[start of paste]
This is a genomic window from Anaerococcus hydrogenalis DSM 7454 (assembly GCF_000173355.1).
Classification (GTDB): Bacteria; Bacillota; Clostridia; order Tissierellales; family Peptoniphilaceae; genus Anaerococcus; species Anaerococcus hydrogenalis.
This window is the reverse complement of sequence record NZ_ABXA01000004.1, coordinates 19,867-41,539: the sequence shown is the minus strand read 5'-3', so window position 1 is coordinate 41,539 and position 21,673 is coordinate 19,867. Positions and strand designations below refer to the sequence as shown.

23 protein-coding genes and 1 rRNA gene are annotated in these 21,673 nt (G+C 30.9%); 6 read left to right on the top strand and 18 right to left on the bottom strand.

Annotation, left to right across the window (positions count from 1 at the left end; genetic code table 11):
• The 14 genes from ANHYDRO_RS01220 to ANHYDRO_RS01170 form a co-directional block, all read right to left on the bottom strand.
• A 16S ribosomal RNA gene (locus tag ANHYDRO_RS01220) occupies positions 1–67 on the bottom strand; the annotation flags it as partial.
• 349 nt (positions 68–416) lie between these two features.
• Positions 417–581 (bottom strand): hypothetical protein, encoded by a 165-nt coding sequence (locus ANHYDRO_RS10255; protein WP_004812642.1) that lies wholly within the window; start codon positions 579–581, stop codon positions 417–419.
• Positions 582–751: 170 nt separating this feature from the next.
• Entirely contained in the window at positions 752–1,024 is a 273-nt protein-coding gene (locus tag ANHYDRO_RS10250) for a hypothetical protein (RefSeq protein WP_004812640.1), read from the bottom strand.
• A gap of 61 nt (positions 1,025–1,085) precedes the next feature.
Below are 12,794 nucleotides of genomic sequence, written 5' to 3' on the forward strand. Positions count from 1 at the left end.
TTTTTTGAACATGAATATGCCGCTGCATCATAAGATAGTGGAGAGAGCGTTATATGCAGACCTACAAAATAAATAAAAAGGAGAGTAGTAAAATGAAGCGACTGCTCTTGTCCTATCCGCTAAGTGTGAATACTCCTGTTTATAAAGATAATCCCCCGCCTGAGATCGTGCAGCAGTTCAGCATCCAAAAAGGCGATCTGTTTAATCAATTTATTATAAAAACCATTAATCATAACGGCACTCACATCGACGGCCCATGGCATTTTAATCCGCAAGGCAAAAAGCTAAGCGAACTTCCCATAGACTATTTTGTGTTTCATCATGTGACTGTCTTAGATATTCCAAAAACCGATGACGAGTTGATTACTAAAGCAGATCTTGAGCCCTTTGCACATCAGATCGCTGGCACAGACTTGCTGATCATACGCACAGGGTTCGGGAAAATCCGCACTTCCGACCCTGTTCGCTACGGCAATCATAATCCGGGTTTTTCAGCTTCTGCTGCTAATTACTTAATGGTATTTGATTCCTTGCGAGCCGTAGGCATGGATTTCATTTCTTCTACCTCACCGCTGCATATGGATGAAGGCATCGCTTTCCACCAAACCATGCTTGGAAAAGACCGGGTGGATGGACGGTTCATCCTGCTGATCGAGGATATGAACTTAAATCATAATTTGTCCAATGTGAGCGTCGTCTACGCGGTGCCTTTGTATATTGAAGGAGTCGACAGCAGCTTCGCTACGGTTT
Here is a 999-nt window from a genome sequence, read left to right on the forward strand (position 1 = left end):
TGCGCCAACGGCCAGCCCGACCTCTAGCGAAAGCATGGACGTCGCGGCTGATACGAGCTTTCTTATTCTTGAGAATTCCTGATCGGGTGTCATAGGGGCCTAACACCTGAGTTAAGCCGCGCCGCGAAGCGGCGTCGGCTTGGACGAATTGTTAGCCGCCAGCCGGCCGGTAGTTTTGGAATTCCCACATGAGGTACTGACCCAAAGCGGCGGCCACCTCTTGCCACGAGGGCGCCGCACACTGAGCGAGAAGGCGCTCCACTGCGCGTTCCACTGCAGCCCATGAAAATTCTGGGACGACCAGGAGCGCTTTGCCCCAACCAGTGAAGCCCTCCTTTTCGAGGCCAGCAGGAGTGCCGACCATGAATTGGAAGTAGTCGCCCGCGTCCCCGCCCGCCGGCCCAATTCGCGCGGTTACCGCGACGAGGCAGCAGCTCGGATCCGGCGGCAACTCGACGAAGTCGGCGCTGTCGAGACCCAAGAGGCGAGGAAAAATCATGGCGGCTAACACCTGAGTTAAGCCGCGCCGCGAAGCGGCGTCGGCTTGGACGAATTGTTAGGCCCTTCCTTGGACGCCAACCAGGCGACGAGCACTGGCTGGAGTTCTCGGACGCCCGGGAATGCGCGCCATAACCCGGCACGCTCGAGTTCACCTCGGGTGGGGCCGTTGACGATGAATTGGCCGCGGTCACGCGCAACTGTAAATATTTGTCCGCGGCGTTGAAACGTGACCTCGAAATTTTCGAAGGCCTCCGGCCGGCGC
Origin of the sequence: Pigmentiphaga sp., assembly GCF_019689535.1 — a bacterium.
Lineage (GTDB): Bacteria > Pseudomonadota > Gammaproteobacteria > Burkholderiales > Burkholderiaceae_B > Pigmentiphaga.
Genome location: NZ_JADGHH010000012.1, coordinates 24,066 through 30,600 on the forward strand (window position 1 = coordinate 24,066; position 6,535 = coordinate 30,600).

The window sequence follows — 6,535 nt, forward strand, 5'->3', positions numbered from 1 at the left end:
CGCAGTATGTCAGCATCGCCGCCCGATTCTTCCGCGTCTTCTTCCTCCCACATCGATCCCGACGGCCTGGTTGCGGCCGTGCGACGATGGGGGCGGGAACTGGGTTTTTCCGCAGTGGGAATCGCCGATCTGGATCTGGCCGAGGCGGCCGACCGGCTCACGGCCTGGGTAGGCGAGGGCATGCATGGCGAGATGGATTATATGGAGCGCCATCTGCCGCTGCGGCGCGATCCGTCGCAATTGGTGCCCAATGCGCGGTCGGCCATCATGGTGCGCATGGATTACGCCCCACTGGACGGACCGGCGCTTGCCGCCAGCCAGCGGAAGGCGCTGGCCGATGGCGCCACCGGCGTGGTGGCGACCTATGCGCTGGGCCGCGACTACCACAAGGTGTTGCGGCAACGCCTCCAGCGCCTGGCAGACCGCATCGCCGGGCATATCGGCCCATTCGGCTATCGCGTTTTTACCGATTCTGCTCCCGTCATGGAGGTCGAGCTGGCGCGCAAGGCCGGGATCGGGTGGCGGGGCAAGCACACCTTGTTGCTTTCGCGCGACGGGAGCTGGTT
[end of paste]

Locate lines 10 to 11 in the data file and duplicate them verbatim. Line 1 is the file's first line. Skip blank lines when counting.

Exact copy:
• Positions 582–751: 170 nt separating this feature from the next.
• Entirely contained in the window at positions 752–1,024 is a 273-nt protein-coding gene (locus tag ANHYDRO_RS10250) for a hypothetical protein (RefSeq protein WP_004812640.1), read from the bottom strand.